Although our area had been organized into townships before 1870, Manti was the only village or town that existed in eastern Fremont County as of 1869. A handful of settlers owned scattered parcels of land in these townships, on which they raised corn, wheat, oats, cows, pigs, horses and mules. Between 1865 and 1868, several farmers settled between Manti and the future town of Farragut. Our two counties were so sparsely settled that Native Americans freely traveled through the Farragut area as late as 1872. Between 1870 and 1880, however, enormous changes took place.
The first and most important of these changes was the construction of two railroad lines. The Burlington & Missouri River Railroad Company (B & M) was the first to enter our area when it opened its line between Red Oak and Hamburg on August 1, 1870. The second was the CB&StL (Council Bluffs & St. Louis commonly known as the Wabash), which ran its Council Bluffs to St. Louis route through the newly planned town of Imogene in the fall of 1879.
The second major change was the emergence of new towns. Railroads often planned towns every seven miles or so along their tracks. Two of these towns were Farragut and Imogene, both in eastern Fremont County. The first residents of these planned towns were the railroad workers, and railroad “town companies” gave the towns names and drew up the first plats. In the case of Farragut, the B&M named the town Lawrence in the spring of 1870 ran the first train through in August 1870, and platted the town that railroad workers christened Lowland in September 1870. In 1872 townspeople changed the name to Farragut in honor of Adm. David Glasgow Farragut, a Civil War naval hero. As the new railroad towns sprang up in 1870, however, many Manti residents moved to the new Page County town of Fair Oaks (now called Shenandoah) or to the new Fremont County town now called Farragut.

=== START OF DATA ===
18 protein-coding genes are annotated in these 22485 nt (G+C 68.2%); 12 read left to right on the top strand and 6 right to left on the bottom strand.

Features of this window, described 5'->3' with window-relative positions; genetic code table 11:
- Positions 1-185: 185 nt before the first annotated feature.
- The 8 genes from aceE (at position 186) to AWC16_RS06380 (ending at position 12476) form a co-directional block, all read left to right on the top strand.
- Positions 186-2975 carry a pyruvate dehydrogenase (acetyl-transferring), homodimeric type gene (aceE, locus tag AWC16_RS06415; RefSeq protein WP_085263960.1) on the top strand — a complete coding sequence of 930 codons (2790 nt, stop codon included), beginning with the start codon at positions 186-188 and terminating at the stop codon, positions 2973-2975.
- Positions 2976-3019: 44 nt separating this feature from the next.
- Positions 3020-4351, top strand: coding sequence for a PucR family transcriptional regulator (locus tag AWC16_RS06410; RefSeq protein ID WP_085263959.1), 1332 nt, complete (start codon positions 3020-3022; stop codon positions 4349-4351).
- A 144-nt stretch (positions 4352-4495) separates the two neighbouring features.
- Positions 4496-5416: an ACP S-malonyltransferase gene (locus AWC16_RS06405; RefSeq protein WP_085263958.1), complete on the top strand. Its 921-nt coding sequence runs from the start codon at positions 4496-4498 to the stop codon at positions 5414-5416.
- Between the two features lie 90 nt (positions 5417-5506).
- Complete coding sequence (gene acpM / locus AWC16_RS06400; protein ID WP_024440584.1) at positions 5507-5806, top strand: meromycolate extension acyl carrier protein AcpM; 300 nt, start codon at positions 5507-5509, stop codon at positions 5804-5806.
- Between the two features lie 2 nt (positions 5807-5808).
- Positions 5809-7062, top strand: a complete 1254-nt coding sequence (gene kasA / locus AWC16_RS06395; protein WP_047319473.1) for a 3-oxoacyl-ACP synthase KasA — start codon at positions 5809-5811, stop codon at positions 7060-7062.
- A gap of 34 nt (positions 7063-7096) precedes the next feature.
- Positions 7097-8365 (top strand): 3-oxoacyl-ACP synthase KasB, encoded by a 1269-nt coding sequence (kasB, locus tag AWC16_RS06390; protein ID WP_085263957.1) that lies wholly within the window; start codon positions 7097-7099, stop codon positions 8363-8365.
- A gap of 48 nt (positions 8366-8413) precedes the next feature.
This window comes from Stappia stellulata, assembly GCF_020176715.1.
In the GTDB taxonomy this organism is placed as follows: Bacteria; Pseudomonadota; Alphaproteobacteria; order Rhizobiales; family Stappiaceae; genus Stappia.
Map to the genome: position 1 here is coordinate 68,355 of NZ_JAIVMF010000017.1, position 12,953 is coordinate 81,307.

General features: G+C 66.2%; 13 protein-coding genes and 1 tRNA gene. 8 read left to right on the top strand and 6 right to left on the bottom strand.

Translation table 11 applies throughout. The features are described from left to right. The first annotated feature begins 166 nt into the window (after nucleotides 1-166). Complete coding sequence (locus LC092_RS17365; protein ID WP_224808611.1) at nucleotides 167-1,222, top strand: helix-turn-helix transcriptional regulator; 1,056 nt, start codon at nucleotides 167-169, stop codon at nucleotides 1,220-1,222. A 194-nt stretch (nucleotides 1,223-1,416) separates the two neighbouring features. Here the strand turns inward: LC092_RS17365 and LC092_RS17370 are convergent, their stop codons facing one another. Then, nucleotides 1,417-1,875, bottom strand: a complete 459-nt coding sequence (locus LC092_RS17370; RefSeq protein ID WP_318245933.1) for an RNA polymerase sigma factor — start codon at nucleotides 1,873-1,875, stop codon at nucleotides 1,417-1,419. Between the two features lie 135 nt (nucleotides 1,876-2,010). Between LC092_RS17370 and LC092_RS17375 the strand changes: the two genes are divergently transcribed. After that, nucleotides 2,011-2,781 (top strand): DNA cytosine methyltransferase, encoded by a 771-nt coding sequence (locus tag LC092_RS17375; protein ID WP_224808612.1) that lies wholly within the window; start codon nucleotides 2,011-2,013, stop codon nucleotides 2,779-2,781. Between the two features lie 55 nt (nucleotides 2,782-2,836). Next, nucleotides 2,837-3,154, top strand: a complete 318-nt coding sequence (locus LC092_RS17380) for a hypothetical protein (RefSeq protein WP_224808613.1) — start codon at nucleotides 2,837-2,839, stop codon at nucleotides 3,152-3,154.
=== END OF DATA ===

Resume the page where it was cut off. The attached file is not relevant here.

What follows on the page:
Between 1870 and 1880, several small villages also formed well away from the railroad lines in eastern Fremont County High Creek (1871), Vaughn (1873). Walkerville (1874) and Farmer’s City (1876). High Creek and Vaughn grew up around mills where farmers took their grain to be ground. Walkerville was an important trade center for farmers in western Page County. Before 1879 Farmer’s City was the only settlement in Monroe Township, and it developed around a schoolhouse and church.
The emergence and growth of our area would not have occurred without the large population increase that took place here between 1870 and 1880. The new railroad lines made it easier for people seeking a new home to travel, and hundreds flowed into Fremont County’s eastern townships. Some new residents became businessmen, while others were farmers and stock raisers who bought inexpensive land from the railroads. In 1876 it was estimated that ten thousand acres of prairie land had been broken up, fenced and planted that year in Locust Grove Township alone.
Four significant agricultural changes took place here in 1870s as well. First, barbed wire replaced the Osage Apple hedges that earlier settlers used for fences. Second, production increased as farms grew in number. Thirdly, the railroads enabled farmers to ship more products out. Finally, the emergence of the area’s nursery business already could be seen in G.W. Perkins’ hedge plant farm and A.N. Rich’s nursery and fruit farm, both in Fisher Township.